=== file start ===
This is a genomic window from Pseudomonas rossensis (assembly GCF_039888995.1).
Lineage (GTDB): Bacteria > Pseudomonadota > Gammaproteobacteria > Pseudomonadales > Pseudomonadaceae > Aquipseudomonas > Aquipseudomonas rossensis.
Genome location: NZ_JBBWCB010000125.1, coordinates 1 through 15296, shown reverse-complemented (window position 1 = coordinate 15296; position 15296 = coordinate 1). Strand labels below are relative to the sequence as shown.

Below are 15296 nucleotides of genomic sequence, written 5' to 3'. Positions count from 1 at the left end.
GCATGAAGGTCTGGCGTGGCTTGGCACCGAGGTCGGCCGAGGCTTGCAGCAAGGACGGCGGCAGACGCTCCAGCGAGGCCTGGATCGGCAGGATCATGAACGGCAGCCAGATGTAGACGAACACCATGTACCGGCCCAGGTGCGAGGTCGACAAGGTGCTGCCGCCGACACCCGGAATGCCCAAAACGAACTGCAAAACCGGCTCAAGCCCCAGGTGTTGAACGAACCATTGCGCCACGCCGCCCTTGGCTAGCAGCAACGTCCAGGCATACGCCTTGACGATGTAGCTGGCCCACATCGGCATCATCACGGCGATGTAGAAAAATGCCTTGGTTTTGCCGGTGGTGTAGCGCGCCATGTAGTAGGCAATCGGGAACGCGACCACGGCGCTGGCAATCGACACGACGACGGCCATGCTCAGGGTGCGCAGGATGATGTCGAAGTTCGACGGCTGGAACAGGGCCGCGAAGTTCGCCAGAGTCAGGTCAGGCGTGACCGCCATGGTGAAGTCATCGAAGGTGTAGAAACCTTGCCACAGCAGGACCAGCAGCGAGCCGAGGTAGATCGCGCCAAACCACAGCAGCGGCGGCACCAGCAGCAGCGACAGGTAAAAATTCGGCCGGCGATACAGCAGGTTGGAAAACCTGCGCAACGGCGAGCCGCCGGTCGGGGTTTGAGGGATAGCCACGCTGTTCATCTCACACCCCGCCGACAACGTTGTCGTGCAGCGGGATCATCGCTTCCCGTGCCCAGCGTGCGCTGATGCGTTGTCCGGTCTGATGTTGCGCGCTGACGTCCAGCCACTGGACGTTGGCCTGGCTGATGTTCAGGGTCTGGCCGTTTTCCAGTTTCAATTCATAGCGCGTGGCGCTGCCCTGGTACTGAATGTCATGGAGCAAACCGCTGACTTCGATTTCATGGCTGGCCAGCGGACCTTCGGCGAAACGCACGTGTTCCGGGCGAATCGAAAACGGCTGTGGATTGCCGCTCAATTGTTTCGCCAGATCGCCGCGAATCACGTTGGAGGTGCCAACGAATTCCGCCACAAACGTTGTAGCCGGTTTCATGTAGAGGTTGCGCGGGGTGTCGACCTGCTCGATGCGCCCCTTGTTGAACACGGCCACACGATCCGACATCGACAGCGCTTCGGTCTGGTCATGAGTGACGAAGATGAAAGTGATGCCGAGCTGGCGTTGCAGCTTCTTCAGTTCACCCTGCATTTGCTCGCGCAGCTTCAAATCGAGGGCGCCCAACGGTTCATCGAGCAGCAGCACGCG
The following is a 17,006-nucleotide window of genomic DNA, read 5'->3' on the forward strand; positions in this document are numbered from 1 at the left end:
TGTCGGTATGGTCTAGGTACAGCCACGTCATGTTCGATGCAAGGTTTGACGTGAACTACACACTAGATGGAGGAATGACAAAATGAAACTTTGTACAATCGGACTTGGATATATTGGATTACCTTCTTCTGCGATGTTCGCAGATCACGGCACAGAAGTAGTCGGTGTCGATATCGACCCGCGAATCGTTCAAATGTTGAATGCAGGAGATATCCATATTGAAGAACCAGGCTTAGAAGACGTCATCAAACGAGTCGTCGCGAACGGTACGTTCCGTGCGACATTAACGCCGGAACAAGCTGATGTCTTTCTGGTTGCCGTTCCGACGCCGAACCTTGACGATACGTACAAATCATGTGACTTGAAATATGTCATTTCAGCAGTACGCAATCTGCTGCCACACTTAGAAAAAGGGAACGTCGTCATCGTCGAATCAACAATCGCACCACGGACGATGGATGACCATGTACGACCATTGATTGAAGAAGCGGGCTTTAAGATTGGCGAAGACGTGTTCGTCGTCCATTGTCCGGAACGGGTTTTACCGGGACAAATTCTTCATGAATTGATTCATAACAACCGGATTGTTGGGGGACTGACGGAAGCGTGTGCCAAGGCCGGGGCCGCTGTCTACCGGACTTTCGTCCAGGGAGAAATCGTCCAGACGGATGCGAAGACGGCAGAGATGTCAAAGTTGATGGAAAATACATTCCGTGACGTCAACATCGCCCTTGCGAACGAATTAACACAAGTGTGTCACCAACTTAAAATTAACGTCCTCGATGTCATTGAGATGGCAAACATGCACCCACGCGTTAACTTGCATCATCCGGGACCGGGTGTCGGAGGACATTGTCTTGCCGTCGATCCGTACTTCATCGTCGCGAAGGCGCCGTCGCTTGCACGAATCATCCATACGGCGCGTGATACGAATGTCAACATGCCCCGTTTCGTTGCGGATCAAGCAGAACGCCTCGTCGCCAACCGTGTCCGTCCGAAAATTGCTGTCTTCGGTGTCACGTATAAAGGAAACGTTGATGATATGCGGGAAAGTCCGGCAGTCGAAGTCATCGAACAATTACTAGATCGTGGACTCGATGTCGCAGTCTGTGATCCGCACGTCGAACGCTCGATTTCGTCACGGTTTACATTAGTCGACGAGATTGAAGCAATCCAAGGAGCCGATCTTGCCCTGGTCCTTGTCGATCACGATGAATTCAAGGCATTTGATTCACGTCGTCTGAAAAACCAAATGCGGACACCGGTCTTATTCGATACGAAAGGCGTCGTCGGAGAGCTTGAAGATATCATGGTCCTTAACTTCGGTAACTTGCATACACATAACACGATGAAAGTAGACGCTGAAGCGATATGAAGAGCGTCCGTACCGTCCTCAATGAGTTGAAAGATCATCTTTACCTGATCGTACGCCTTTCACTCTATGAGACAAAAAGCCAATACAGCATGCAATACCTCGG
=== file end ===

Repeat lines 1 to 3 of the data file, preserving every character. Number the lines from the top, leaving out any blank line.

This is a genomic window from Pseudomonas rossensis (assembly GCF_039888995.1).
Lineage (GTDB): Bacteria > Pseudomonadota > Gammaproteobacteria > Pseudomonadales > Pseudomonadaceae > Aquipseudomonas > Aquipseudomonas rossensis.
Genome location: NZ_JBBWCB010000125.1, coordinates 1 through 15296, shown reverse-complemented (window position 1 = coordinate 15296; position 15296 = coordinate 1). Strand labels below are relative to the sequence as shown.